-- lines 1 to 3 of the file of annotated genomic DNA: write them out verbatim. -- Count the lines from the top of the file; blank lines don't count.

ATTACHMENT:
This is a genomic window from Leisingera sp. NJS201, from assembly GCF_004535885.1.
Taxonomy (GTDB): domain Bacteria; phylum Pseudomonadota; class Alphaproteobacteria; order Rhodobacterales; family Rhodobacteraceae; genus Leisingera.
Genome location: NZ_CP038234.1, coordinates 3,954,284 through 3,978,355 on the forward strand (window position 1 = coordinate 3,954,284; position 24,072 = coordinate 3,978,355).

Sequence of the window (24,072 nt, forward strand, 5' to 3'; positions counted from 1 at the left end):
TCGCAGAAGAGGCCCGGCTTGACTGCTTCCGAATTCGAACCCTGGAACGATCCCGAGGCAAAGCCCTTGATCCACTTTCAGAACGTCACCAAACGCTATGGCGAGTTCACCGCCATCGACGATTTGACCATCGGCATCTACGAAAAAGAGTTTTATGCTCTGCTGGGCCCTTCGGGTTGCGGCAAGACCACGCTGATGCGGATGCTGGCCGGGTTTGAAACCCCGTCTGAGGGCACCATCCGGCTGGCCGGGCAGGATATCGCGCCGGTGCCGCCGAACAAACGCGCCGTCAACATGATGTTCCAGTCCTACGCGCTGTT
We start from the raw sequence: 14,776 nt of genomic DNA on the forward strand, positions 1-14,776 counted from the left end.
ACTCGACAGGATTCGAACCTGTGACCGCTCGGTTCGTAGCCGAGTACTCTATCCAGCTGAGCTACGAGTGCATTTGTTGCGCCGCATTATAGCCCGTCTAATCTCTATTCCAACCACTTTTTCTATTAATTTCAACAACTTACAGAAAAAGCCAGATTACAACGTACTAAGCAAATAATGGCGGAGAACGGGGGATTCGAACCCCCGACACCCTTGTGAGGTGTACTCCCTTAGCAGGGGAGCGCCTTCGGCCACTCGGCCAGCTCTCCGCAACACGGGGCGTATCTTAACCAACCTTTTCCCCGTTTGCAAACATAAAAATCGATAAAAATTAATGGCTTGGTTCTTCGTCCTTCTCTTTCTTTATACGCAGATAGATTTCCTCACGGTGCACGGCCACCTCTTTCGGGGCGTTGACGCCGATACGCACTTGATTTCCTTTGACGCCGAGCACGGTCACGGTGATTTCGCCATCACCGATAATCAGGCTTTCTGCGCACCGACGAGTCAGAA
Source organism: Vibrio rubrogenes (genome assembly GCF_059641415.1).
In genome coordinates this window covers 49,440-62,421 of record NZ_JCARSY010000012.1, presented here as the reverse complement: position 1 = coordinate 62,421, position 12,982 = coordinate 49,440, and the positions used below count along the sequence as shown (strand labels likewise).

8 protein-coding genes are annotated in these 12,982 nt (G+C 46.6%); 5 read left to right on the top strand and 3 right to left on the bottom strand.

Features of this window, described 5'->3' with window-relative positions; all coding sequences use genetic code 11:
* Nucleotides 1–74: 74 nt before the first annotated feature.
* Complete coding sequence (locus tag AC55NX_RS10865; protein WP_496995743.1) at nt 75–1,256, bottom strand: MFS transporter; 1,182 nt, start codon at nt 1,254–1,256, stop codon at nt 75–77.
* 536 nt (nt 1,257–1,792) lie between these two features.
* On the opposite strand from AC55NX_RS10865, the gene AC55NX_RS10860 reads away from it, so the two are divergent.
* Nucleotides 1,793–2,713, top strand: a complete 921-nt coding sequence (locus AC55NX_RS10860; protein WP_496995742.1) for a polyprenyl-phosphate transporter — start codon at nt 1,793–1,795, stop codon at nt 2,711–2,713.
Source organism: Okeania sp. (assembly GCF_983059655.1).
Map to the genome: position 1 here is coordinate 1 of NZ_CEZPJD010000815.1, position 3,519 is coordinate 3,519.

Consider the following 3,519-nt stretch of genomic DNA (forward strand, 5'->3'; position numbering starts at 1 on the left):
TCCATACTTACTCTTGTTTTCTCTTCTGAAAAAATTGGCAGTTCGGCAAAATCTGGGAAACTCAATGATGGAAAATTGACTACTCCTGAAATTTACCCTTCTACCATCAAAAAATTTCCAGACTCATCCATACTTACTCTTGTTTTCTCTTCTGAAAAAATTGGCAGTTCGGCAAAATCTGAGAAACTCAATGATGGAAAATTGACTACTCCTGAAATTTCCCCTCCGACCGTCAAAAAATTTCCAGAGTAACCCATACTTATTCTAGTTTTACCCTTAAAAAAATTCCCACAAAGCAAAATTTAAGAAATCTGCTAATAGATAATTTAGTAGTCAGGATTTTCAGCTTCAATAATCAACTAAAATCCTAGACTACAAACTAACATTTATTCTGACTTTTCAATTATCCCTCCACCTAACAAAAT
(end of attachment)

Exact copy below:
This is a genomic window from Leisingera sp. NJS201, from assembly GCF_004535885.1.
Taxonomy (GTDB): domain Bacteria; phylum Pseudomonadota; class Alphaproteobacteria; order Rhodobacterales; family Rhodobacteraceae; genus Leisingera.
Genome location: NZ_CP038234.1, coordinates 3,954,284 through 3,978,355 on the forward strand (window position 1 = coordinate 3,954,284; position 24,072 = coordinate 3,978,355).